Friedman’s View of Social Responsibility

Friedman next asks “What does it mean to say that a corporate executive has a ‘social responsibility’ in his capacity as a businessman?” He writes, “If this statement is not pure rhetoric, it must mean that he is to act in some way that is not in the interest of his employers. For example, that he is to refrain from increasing the price of the product in order to contribute to the social objective of preventing inflation, even though a price increase would be in the best interests of the corporation. Or that he is to make expenditures on reducing pollution beyond the amount that is in the best interests of the corporation or that is required by law in order to contribute to the social objective of improving the environment. Or that, at the expense of corporate profits, he is to hire ‘hardcore’ unemployed instead of better qualified available workmen to contribute to the social objective of reducing poverty.”

Political Principles and Consequences

Friedman concludes, “In each of these cases, the corporate executive would be spending someone else’s money for a general social interest. Insofar as his actions in accord with his ‘social responsibility’ reduce returns to stockholders, he is spending their money. Insofar as his actions raise the price to customers, he is spending the customers’ money. Insofar as his actions lower the wages of some employees, he is spending their money.”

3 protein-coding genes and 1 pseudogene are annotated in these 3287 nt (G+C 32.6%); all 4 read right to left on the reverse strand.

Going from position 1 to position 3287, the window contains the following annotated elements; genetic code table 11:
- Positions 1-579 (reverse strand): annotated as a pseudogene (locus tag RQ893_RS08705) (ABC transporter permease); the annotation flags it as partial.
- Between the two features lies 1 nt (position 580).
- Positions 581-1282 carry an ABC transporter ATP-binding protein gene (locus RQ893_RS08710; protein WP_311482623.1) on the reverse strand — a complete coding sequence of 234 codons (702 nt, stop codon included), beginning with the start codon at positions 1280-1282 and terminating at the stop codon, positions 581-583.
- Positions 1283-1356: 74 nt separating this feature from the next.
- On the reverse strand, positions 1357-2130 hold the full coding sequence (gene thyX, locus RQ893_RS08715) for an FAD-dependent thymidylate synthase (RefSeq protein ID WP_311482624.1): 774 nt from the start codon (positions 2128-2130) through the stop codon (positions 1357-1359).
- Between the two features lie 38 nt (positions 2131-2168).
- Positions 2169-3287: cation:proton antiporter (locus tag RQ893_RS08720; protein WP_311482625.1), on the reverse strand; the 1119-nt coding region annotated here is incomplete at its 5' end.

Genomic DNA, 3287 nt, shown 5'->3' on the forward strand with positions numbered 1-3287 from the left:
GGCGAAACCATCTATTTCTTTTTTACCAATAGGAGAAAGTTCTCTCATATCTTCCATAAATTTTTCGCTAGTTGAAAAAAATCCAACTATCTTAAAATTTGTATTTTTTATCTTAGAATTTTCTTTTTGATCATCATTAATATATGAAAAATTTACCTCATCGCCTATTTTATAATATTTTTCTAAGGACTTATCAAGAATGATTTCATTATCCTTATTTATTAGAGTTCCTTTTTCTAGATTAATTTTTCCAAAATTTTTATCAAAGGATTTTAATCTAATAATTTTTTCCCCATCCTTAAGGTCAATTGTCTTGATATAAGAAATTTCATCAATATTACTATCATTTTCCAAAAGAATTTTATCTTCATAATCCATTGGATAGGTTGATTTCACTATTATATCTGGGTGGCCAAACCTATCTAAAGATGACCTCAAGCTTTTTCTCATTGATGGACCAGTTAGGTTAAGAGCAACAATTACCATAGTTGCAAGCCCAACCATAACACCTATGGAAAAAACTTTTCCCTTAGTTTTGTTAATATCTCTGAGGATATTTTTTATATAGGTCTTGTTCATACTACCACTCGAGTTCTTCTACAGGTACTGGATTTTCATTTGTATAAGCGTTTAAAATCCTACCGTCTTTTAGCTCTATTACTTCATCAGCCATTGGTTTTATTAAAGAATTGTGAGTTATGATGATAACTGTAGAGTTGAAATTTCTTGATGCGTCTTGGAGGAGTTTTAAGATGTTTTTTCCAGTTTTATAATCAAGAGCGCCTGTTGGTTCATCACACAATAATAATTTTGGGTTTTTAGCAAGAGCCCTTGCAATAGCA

For Friedman this process raises political questions on two levels: principle and consequences. On the level of political principle, the imposition of taxes and the expenditure of tax proceeds are governmental functions. Here the corporate executive, as an agent of shareholders, acts as if he were simultaneously the legislator, executive, and jurist. He is to decide whom to tax by how much and for what purpose, and he is to spend the proceeds – all this guided only by general exhortations to restrain price inflation, improve the environment, fight poverty, and so on, and on.

The whole justification for permitting the corporate executive to be selected by the shareholders is that the executive is an agent serving the interests of his principal. This justification disappears when the corporate executive imposes taxes and spends the proceeds for “social” purposes. He becomes, in effect, a public employee, a civil servant; even though he remains in name an employee of a private enterprise.